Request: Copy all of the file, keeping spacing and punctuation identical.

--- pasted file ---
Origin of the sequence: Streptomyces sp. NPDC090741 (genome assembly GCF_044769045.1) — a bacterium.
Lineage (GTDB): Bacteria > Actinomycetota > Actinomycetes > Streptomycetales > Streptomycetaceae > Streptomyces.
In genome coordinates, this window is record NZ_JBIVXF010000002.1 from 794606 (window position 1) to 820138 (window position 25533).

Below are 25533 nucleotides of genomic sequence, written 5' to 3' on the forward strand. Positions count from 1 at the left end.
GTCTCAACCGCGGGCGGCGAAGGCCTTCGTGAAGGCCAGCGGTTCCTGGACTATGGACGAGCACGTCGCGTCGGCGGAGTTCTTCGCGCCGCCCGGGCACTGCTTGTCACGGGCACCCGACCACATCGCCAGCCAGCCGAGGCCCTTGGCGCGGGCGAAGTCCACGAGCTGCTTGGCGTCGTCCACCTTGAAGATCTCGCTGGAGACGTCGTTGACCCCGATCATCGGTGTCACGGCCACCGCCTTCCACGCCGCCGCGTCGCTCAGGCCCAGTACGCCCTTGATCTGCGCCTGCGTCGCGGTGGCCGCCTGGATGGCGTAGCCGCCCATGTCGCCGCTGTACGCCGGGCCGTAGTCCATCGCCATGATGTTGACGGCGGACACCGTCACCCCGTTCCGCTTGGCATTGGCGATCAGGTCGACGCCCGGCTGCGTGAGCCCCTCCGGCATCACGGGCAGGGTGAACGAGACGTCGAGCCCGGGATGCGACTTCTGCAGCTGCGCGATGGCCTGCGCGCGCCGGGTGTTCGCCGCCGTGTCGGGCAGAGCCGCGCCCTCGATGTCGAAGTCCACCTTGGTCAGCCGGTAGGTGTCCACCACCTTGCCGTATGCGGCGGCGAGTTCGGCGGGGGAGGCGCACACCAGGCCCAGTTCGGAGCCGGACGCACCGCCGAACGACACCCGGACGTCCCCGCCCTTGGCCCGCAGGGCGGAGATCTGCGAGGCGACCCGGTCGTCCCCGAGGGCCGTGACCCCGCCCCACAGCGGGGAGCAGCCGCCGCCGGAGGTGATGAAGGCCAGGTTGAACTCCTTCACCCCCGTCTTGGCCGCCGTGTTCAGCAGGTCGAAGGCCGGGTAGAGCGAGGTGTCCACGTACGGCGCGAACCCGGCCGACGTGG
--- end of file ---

Origin of the sequence: Streptomyces sp. NPDC090741 (genome assembly GCF_044769045.1) — a bacterium.
Lineage (GTDB): Bacteria > Actinomycetota > Actinomycetes > Streptomycetales > Streptomycetaceae > Streptomyces.
In genome coordinates, this window is record NZ_JBIVXF010000002.1 from 794606 (window position 1) to 820138 (window position 25533).

Below are 25533 nucleotides of genomic sequence, written 5' to 3' on the forward strand. Positions count from 1 at the left end.
GTCTCAACCGCGGGCGGCGAAGGCCTTCGTGAAGGCCAGCGGTTCCTGGACTATGGACGAGCACGTCGCGTCGGCGGAGTTCTTCGCGCCGCCCGGGCACTGCTTGTCACGGGCACCCGACCACATCGCCAGCCAGCCGAGGCCCTTGGCGCGGGCGAAGTCCACGAGCTGCTTGGCGTCGTCCACCTTGAAGATCTCGCTGGAGACGTCGTTGACCCCGATCATCGGTGTCACGGCCACCGCCTTCCACGCCGCCGCGTCGCTCAGGCCCAGTACGCCCTTGATCTGCGCCTGCGTCGCGGTGGCCGCCTGGATGGCGTAGCCGCCCATGTCGCCGCTGTACGCCGGGCCGTAGTCCATCGCCATGATGTTGACGGCGGACACCGTCACCCCGTTCCGCTTGGCATTGGCGATCAGGTCGACGCCCGGCTGCGTGAGCCCCTCCGGCATCACGGGCAGGGTGAACGAGACGTCGAGCCCGGGATGCGACTTCTGCAGCTGCGCGATGGCCTGCGCGCGCCGGGTGTTCGCCGCCGTGTCGGGCAGAGCCGCGCCCTCGATGTCGAAGTCCACCTTGGTCAGCCGGTAGGTGTCCACCACCTTGCCGTATGCGGCGGCGAGTTCGGCGGGGGAGGCGCACACCAGGCCCAGTTCGGAGCCGGACGCACCGCCGAACGACACCCGGACGTCCCCGCCCTTGGCCCGCAGGGCGGAGATCTGCGAGGCGACCCGGTCGTCCCCGAGGGCCGTGACCCCGCCCCACAGCGGGGAGCAGCCGCCGCCGGAGGTGATGAAGGCCAGGTTGAACTCCTTCACCCCCGTCTTGGCCGCCGTGTTCAGCAGGTCGAAGGCCGGGTAGAGCGAGGTGTCCACGTACGGCGCGAACCCGGCCGACGTGG